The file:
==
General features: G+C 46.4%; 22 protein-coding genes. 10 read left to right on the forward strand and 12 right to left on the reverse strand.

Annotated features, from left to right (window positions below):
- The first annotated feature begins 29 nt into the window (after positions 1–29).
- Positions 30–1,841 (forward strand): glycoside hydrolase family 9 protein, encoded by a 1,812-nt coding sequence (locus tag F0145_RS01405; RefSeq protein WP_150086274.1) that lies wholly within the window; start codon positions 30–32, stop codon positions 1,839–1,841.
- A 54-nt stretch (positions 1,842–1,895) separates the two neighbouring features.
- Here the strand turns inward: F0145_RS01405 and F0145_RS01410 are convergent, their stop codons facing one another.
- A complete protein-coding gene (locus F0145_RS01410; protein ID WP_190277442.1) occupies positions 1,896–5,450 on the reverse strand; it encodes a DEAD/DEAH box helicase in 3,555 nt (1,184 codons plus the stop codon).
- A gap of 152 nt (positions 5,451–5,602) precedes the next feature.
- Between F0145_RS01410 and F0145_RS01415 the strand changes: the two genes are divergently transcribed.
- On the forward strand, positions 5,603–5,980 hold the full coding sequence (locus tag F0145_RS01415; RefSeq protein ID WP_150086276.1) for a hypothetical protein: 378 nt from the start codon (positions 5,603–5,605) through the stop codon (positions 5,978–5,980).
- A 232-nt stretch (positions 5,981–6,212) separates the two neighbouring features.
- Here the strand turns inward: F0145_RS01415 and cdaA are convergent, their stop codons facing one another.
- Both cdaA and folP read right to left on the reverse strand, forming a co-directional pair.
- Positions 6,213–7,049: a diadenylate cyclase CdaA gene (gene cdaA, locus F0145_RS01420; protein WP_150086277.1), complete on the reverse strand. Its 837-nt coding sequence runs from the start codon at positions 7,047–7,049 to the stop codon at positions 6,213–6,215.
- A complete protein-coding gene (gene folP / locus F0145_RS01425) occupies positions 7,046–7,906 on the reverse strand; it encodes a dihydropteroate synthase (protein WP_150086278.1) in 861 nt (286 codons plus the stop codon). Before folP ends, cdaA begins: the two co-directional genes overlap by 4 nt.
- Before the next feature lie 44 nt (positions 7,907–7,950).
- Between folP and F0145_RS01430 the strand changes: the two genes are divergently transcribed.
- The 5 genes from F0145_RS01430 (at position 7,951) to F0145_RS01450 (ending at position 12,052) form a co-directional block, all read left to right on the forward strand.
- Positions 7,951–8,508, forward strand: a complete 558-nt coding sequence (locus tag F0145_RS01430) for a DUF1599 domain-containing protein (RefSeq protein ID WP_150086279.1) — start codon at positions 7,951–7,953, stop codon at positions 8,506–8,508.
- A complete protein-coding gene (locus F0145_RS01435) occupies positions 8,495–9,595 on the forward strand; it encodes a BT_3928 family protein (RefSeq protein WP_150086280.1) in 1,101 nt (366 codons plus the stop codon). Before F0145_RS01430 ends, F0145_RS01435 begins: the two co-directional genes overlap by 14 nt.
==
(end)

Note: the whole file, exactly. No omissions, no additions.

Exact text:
General features: G+C 46.4%; 22 protein-coding genes. 10 read left to right on the forward strand and 12 right to left on the reverse strand.

Annotated features, from left to right (window positions below):
- The first annotated feature begins 29 nt into the window (after positions 1–29).
- Positions 30–1,841 (forward strand): glycoside hydrolase family 9 protein, encoded by a 1,812-nt coding sequence (locus tag F0145_RS01405; RefSeq protein WP_150086274.1) that lies wholly within the window; start codon positions 30–32, stop codon positions 1,839–1,841.
- A 54-nt stretch (positions 1,842–1,895) separates the two neighbouring features.
- Here the strand turns inward: F0145_RS01405 and F0145_RS01410 are convergent, their stop codons facing one another.
- A complete protein-coding gene (locus F0145_RS01410; protein ID WP_190277442.1) occupies positions 1,896–5,450 on the reverse strand; it encodes a DEAD/DEAH box helicase in 3,555 nt (1,184 codons plus the stop codon).
- A gap of 152 nt (positions 5,451–5,602) precedes the next feature.
- Between F0145_RS01410 and F0145_RS01415 the strand changes: the two genes are divergently transcribed.
- On the forward strand, positions 5,603–5,980 hold the full coding sequence (locus tag F0145_RS01415; RefSeq protein ID WP_150086276.1) for a hypothetical protein: 378 nt from the start codon (positions 5,603–5,605) through the stop codon (positions 5,978–5,980).
- A 232-nt stretch (positions 5,981–6,212) separates the two neighbouring features.
- Here the strand turns inward: F0145_RS01415 and cdaA are convergent, their stop codons facing one another.
- Both cdaA and folP read right to left on the reverse strand, forming a co-directional pair.
- Positions 6,213–7,049: a diadenylate cyclase CdaA gene (gene cdaA, locus F0145_RS01420; protein WP_150086277.1), complete on the reverse strand. Its 837-nt coding sequence runs from the start codon at positions 7,047–7,049 to the stop codon at positions 6,213–6,215.
- A complete protein-coding gene (gene folP / locus F0145_RS01425) occupies positions 7,046–7,906 on the reverse strand; it encodes a dihydropteroate synthase (protein WP_150086278.1) in 861 nt (286 codons plus the stop codon). Before folP ends, cdaA begins: the two co-directional genes overlap by 4 nt.
- Before the next feature lie 44 nt (positions 7,907–7,950).
- Between folP and F0145_RS01430 the strand changes: the two genes are divergently transcribed.
- The 5 genes from F0145_RS01430 (at position 7,951) to F0145_RS01450 (ending at position 12,052) form a co-directional block, all read left to right on the forward strand.
- Positions 7,951–8,508, forward strand: a complete 558-nt coding sequence (locus tag F0145_RS01430) for a DUF1599 domain-containing protein (RefSeq protein ID WP_150086279.1) — start codon at positions 7,951–7,953, stop codon at positions 8,506–8,508.
- A complete protein-coding gene (locus F0145_RS01435) occupies positions 8,495–9,595 on the forward strand; it encodes a BT_3928 family protein (RefSeq protein WP_150086280.1) in 1,101 nt (366 codons plus the stop codon). Before F0145_RS01430 ends, F0145_RS01435 begins: the two co-directional genes overlap by 14 nt.